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‘Murder’ Of Narmada And A Culture

ARYAMAN JAIN

In early August, as the Indian government imposed a comprehensive blockade in Kashmir, snatching its political agency, it prepared for a final solution in another valley that had been a symbol of people’s resistance to a predatory state-capitalist complex. The gates of the Sardar Sarovar were shut and the water started rising rapidly in the Narmada, washing away several farms that farmers had worked on for most of the season, their ancestors for generations. There was panic in the valley, but nobody else across India seemed concerned.

While the Narmada Bachao Andolan has drawn strong support from all over the country in its 35-year-long struggle against the dam, this time the issue was outflanked in the national media and in civil society, by the preoccupation with Kashmir. As days passed, the waters only kept rising. One of the oldest villages in the valley, Nisarpur was flooded and thousands of people started fleeing. But where would they go?

Although the dam had displaced some 40,000 families in Madhya Pradesh alone, only 8,000 were given rehabilitation or compensation. The rest are still waiting for it after all these years. The Supreme Court laid down that the dam must not be completed until all affected families are rehabilitated, but that did not stop the Modi Sarkar from completing the dam in 2017, and after two dry years, filling it this year.

To draw attention to the issue, Medha Patkar and project-affected women went on a hunger strike. Only after three days of this protest did major agencies carry news of what was happening. After nine days of the fast, the MP government finally made the promise to stand up to the Gujarat and Union governments on behalf of the people of the Narmada. But even as the fast was broken, the water kept rising rapidly. Disturbing videos have emerged. In one, a woman is seen refusing to leave her home even as it is inundated to waist level. In another, two childhood friends are consoling each other on the loss of the only homes they have known, with a flooded future awaiting. The River they considered their Mother, and sang praises of has, in its demise, taken away everything. Meanwhile, the Prime Minister tweeted that he is thrilled to see rising water in the Sardar Sarovar.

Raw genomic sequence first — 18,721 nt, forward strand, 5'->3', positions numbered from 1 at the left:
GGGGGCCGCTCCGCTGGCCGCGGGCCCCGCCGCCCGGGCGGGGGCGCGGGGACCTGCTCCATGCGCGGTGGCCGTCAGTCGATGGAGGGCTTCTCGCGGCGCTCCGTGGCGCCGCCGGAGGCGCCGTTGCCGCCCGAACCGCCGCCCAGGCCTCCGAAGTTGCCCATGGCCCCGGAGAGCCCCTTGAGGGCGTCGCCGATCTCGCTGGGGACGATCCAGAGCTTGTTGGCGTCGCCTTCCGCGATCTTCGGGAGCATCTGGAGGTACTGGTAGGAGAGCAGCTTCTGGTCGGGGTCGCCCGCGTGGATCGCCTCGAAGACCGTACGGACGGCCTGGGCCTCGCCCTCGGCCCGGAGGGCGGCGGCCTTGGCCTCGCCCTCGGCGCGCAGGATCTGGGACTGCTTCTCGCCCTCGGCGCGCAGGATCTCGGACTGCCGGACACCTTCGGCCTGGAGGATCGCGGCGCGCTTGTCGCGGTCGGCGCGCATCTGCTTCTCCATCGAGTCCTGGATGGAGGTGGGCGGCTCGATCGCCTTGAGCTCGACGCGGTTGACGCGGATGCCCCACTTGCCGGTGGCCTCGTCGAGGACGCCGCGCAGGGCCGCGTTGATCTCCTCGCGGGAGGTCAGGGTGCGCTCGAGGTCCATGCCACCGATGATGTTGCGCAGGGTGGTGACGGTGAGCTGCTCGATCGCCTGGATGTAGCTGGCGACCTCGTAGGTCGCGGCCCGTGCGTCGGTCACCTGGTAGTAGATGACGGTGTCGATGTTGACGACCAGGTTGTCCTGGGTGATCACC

It is curious to hear the national silence on a crime of such proportions. Media outlets that diligently reported the unemployment crisis, economic slowdown, impacts of demonetisation and other such embarrassments for the Modi Sarkar took their time to report the matter, that too with modest coverage. When 50 people from the Narmada valley came to the capital to protest, most media outlets again missed it. The public intellectuals who rightly raised their voices on the issue of Kashmir did not make this a matter of public debate. Whereas the Kashmir issue is highly divisive, surely a conversation on the Narmada valley would more easily expose the cruel indifference of the Modi regime. Whereas journalists have complained about the clampdown of the press in Kashmir, no such suppression has taken place in the Narmada. Similarly, spiritual leaders have kept away from the matter, even those who claim to work for rivers. What explains this silence?